Do We Still Need Real Estate Agents?

04/23/2014 10:18 AM (CST)

Real estate agentIn the age of Amazon, GrubHub, Uber and Zillow, why do we need real estate agents? After all, Priceline, Orbitz and Expedia have rendered travel agents obsolete; soft goods retailers are being squeezed out by Amazon and newspapers are barely surviving with newspaper reporter included in the top 10 worst professions in the U.S.

There’s no denying that to a certain extent real estate agents are still in business due to successful lobbyism (Realtors organization, anyone?) and a monopoly provided by the localized MLS structure. In addition, homebuyers and sellers are prone to inertia just like everyone else, so some people do hire real estate agents just because this is how things are “supposed to work.”

On the other hand, one can make a strong case for a real estate agent, albeit a slightly different one than a typical pre-market crash real estate professional.

1. Numbers show that real estate agents are not going away. 89 percent of buyers retained a real estate agent in 2012, up from 69 percent in 2001. It's the same on the seller side, where only 9 percent sold a home without an agent, down from a high of 20 percent in 1987. People do hire real estate agents and the trend seems to continue, so we can’t blame all of it on share habit. Although many homeowners like to talk about how “useless” real estate agents are, at the end of the day most of them do see value in their services and end up hiring one.

2. Internet is not always right and interpreting data is not what most people enjoy doing. Let me explain this. First of all, everyone who has ever used Trulia, Zillow or knows that these portals are too big to be 100% accurate. This is not some sort of accusation; it’s simply a statement of a fact. Too often properties listed on the above-mentioned portals are not actually for sale, already sold, etc. This leads us to the second part of this argument: most people are too busy and/or lazy and/or impatient to sift through the internet data on their own. They need an agent to access correct data and to interpret it the for them.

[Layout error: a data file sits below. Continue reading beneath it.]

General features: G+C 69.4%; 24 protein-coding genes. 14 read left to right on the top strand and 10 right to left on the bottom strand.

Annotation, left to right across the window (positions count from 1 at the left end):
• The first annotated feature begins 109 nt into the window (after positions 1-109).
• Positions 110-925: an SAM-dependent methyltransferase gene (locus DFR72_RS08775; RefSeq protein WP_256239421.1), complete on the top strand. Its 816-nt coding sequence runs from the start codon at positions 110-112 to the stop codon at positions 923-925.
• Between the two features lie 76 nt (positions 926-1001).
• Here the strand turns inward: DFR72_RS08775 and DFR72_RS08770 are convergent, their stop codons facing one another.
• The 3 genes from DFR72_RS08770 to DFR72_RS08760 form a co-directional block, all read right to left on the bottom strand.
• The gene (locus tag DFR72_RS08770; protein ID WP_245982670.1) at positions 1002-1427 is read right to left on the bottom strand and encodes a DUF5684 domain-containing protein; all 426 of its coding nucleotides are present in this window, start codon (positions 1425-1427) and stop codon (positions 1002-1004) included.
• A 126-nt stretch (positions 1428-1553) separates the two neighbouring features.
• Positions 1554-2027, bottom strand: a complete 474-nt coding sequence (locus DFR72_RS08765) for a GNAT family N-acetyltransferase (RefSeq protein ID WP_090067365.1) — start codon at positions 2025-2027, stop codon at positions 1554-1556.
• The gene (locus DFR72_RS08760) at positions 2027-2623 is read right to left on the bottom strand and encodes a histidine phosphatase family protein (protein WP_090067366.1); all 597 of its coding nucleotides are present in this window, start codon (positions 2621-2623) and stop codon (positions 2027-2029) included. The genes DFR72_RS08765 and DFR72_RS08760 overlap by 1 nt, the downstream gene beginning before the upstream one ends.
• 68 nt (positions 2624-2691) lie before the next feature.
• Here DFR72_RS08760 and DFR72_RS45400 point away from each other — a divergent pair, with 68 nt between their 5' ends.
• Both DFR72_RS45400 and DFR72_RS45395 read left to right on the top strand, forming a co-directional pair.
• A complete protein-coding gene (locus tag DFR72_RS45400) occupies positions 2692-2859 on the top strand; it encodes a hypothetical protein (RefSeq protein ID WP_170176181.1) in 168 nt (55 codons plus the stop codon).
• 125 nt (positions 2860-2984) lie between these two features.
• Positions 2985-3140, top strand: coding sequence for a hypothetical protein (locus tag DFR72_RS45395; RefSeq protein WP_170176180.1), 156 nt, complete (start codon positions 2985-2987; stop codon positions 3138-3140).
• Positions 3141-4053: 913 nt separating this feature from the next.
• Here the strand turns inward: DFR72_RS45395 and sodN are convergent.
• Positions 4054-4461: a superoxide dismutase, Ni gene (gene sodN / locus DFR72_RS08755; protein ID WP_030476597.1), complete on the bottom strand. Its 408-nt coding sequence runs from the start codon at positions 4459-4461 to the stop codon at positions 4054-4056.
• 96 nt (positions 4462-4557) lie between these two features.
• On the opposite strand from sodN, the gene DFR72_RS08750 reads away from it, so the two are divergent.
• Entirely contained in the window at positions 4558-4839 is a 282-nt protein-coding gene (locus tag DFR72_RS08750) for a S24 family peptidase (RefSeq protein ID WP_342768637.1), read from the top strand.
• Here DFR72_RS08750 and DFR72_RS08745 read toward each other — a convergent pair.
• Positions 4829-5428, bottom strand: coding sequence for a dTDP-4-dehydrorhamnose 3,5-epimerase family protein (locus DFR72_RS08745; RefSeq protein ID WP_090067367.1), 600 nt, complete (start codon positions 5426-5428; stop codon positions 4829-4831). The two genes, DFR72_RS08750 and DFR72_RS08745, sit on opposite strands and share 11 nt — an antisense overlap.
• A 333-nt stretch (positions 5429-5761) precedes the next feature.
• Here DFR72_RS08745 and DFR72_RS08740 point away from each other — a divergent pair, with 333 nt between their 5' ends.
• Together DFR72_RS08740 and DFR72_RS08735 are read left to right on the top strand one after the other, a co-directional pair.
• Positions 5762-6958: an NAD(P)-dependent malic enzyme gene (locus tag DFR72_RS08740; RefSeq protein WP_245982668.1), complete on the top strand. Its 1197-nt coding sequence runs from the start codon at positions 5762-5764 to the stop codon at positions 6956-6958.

3. Some transactions are too complex. Yes, theoretically, you can represent yourself in a court of law, take flying lessons, buy a plane and fly yourself to visit your family. In reality, most of us will hire a lawyer and use commercial airlines. The same goes for short sales, foreclosures, deeds-in-lieu, etc. Most people will opt for a real estate agent rather than deal with these complex transactions on their own.

4. Negotiations are exhausting. While some people love haggling and even thrive on confrontation, many avoid hardball negotiations and detest confrontation. Many will gladly let the real estate agent play the bad guy and have them handle the “crazy” other side (have you noticed; the others are ALWAYS crazy?).

5. We need real estate agents because Warren Buffett says so. Seriously. Isn’t that alone a sufficient argument? One of the first enterprises Buffett is allowing to use the Berkshire Hathaway brand name is a real-estate brokerage. In his address to Realtors, Buffett stated that real estate brokerage operations “will be here 100 years from now.” Berkshire Hathaway HomeServices already encompasses nearly 23,000 agents and more than 600 offices, putting it among the five largest real-estate networks in the country, and Lee expects those numbers to grow as Prudential franchisees rebrand and the company acquires units and expands internationally.